Check the charges before investing

During the past month, I have been describing some of the basics about variable annuities and how they work. This week, I'll describe the various charges you will pay when you invest in a variable annuity.

Be sure you understand all of the charges before you invest because they will reduce the value of your account and the return on your investment. Often, they will include the following:

Surrender Charges

If you withdraw money from a variable annuity within a certain period after a purchase payment (typically within six to eight years, but sometimes as long as 10 years), the insurance company usually will assess a "surrender" charge, which is a type of sales charge. This charge is used to pay your financial professional a commission for selling the variable annuity to you.

Generally, the surrender charge is a percentage of the amount withdrawn and declines gradually over a period of several years, known as the "surrender period." For example, a 7 percent charge might apply in the first year after a purchase payment, 6 percent in the second year, 5 percent in the third year and so on until the eighth year, when the surrender charge no longer applies. Often, contracts will allow you to withdraw part of your account value each year — 10 percent or 15 percent of your account value, for example — without paying a surrender charge.

Example: You purchase a variable annuity contract with a $10,000 purchase payment. The contract has a schedule of surrender charges, beginning with a 7 percent charge in the first year and declining by 1 percent each year. In addition, you are allowed to withdraw 10 percent of your contract value each year free of surrender charges. In the first year, you decide to withdraw $5,000, or one-half of your contract value of $10,000 (assuming that your contract value has not increased or decreased because of investment performance). In this case, you could withdraw $1,000 (10 percent of the contract value) free of surrender charges, but you would pay a surrender charge of 7 percent, or $280, on the other $4,000 withdrawn.

Mortality and Expense Risk Charge

This charge is equal to a certain percentage of your account value, typically in the range of 1.25 percent per year. This charge compensates the insurance company for insurance risks it assumes under the annuity contract. Profit from the mortality and expense risk charge is sometimes used to pay the insurer's costs for selling the variable annuity, such as a commission paid to your financial professional for selling the variable annuity to you.

Example: Your variable annuity has a mortality and expense risk charge at an annual rate of 1.25 percent of the account value. Your average account value during the year is $20,000, so you will pay $250 in mortality and expense risk charges that year.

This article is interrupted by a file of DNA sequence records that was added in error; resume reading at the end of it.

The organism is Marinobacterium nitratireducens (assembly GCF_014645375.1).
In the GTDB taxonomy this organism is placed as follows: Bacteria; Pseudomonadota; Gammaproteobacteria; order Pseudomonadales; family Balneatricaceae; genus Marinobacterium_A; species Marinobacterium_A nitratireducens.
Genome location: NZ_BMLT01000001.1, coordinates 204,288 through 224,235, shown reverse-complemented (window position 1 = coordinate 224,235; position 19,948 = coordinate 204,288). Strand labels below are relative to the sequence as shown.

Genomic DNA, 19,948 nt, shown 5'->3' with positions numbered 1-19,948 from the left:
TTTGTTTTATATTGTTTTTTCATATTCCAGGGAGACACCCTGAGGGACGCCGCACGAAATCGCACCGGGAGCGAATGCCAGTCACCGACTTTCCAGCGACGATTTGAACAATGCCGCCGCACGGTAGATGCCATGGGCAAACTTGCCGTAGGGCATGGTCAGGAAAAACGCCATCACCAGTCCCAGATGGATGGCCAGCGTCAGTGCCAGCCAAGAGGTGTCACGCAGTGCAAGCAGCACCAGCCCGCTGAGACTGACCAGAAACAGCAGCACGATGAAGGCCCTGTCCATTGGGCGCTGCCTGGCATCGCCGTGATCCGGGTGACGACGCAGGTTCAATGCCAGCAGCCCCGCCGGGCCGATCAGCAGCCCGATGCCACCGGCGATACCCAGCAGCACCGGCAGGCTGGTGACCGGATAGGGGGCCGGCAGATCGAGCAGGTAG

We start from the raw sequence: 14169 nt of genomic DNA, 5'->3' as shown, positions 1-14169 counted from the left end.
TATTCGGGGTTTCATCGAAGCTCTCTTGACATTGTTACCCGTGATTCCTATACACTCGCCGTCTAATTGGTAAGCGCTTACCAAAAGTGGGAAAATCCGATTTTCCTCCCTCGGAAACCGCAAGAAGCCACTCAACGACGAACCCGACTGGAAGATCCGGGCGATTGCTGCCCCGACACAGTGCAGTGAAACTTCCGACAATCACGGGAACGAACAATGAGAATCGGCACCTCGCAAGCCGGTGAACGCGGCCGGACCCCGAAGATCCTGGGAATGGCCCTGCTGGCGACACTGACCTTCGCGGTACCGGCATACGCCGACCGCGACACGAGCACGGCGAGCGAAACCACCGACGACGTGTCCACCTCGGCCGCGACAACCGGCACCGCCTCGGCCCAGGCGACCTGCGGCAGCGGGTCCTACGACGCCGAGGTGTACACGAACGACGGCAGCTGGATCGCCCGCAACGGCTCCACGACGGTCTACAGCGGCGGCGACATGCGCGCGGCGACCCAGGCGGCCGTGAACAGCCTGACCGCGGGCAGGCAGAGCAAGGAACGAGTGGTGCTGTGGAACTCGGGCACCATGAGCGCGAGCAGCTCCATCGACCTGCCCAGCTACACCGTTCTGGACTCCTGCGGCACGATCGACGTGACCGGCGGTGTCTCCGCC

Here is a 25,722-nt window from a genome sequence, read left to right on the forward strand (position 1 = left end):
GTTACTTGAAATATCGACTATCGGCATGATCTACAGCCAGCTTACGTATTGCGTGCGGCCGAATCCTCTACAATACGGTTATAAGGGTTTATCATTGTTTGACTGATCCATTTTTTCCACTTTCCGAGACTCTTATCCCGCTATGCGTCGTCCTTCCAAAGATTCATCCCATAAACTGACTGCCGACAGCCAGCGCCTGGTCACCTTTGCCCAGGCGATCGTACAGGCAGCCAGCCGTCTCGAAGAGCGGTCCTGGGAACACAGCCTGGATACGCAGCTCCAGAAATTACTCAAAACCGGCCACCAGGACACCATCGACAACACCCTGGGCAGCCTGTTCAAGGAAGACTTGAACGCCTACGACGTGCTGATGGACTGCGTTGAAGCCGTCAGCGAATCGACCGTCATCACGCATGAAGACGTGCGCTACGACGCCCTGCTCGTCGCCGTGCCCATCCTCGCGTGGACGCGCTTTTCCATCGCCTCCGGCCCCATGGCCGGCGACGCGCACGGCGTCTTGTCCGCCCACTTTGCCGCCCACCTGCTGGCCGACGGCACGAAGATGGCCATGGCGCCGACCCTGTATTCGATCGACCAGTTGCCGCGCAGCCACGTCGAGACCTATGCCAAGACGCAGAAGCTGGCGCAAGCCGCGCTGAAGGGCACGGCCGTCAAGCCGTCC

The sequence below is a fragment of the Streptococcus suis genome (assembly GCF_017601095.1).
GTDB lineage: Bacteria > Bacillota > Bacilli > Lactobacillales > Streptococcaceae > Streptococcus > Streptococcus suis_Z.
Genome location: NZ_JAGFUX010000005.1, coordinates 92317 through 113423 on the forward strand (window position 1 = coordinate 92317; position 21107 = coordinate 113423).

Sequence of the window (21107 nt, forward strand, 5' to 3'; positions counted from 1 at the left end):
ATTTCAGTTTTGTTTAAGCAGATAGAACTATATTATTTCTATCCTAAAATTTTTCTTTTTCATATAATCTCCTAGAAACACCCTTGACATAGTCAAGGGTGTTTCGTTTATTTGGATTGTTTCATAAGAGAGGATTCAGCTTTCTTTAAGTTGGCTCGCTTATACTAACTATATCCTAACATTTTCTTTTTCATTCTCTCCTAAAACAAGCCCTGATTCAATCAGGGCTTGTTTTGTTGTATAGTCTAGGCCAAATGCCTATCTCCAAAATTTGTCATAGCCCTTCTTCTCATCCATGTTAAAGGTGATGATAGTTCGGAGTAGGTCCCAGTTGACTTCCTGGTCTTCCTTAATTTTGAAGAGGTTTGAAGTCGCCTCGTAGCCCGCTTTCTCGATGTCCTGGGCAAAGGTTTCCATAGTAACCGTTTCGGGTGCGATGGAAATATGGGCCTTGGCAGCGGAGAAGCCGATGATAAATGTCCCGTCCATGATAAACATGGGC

Administrative Fees

The insurer may deduct charges to cover recordkeeping and other administrative expenses. This may be charged as a flat account maintenance fee (perhaps $25 or $30 per year) or as a percentage of your account value (typically about 0.15 percent per year).

Example: Your variable annuity charges administrative fees at an annual rate of 0.15 percent of account value. Your average account value during the year is $50,000. You will pay $75 in administrative fees.

Underlying Fund Expenses

You also will indirectly pay the fees and expenses imposed by the mutual funds that are the underlying investment options for your variable annuity.

Fees and Charges for Other Features

Special features offered by some variable annuities — such as a stepped-up death benefit, a guaranteed minimum income benefit or long-term care insurance — often carry additional fees and charges.

Other charges — such as initial sales loads or fees for transferring part of your account from one investment option to another — may also apply. Ask your financial professional to explain all charges that may apply. You can also find a description of the charges in the prospectus for any variable annuity that you are considering.

Coming Next Week

The "bonus credit" features of variable annuities.

Zall, Bureaucratus columnist and a retired federal employee, is a freelance writer based in Silver Spring, Md. He specializes in taxes, investing, business and government workplace issues. He is a certified internal auditor and a registered investment adviser. He can be reached at

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